The Baldaquin Tomb Known As "The Clock"


  One km away from the city, along the east coast, there is an area destined for burials, which is located on the lower slopes of the Çanacik Tepe hill. This area is dominated by the slender outline of the Roman funerary monument known locally as the ‘Clock’. It dates to late imperial Roman times and is reminiscent of similar Syriac graves of this period, known as ‘tower’, ‘podium’, or ‘baldaquin’ tombs.

The monument was already described in the early 20th century by the Italian archaeologist Giacomo Guidi, who noted nearby the presence of tombs of ‘modest dimensions, formed by a great slab set on top of two nearby rocks’. Some are still visible today, and, on account of their shape, could date back to very ancient times. Guidi was also able to see the monument standing just beyond the ‘Clock’ in a much better preserved state than it is today. This seems to be a wide rectangular enclosure including a room off-centre at the back, a second external room against the east side, and a south looking façade provided with three great arches.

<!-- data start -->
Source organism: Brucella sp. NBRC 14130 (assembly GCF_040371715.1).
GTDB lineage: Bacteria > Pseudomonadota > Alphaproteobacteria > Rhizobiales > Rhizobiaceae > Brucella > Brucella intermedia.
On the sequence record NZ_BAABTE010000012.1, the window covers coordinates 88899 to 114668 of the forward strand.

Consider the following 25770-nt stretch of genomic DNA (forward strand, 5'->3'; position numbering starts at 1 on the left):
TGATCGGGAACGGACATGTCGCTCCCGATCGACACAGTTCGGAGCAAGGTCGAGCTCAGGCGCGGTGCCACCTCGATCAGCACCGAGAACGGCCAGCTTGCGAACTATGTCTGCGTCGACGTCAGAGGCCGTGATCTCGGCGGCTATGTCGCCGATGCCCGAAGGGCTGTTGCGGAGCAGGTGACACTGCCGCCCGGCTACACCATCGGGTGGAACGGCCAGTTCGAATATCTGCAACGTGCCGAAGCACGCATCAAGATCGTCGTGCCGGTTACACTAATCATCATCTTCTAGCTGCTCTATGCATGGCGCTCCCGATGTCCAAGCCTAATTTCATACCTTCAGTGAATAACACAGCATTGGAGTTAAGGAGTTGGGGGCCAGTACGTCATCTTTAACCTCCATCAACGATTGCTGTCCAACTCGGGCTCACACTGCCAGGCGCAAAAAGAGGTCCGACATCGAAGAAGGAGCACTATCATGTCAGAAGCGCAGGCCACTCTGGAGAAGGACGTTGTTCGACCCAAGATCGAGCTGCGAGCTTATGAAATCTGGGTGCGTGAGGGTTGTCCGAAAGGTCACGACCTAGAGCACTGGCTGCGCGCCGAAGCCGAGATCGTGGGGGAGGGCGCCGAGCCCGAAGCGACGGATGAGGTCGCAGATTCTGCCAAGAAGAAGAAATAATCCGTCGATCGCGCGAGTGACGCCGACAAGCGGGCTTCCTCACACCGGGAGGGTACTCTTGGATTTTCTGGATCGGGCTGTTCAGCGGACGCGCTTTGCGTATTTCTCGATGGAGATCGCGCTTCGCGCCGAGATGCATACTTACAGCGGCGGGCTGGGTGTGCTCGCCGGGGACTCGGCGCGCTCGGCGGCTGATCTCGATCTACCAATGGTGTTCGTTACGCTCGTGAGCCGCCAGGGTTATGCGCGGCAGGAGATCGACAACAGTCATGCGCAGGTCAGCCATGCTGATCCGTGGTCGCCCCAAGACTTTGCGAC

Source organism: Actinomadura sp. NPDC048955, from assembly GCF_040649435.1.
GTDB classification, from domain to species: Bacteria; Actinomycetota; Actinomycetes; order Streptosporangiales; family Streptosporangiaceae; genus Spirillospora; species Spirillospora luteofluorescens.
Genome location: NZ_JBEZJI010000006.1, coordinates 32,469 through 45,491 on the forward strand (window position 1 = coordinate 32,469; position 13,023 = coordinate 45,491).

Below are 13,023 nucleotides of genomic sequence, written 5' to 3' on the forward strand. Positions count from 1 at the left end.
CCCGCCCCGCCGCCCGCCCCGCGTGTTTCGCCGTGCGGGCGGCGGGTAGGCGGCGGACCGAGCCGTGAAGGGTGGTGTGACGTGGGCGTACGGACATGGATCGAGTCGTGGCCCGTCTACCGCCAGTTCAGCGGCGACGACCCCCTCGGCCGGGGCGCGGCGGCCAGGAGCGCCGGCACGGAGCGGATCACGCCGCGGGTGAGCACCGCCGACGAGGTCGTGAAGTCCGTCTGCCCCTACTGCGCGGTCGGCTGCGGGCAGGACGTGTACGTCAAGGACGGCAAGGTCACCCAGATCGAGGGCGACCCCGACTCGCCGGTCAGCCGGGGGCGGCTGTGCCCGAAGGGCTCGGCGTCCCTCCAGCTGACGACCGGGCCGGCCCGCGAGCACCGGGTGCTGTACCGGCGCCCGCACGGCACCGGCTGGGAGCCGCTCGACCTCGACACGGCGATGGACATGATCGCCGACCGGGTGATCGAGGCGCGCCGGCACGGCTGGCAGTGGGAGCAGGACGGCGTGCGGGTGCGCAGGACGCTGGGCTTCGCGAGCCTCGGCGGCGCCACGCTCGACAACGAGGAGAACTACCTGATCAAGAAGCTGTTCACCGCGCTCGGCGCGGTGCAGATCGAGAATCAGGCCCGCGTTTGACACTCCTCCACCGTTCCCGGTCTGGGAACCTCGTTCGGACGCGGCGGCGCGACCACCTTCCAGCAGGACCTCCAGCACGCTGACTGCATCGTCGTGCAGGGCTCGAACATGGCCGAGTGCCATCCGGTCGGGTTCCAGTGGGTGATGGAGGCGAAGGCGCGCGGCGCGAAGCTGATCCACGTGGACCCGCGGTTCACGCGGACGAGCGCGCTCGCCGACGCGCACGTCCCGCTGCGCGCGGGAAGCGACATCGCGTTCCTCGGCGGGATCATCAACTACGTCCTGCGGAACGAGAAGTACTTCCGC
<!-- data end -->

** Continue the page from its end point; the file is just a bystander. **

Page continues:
It dates to late imperial Roman times.

It is similar Syriac graves of this period, known as ‘tower’, ‘podium’, or ‘baldaquin’ tombs.


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Selçuk University
Faculty of Literature - Department of Archeology
Selçuklu/ Konya



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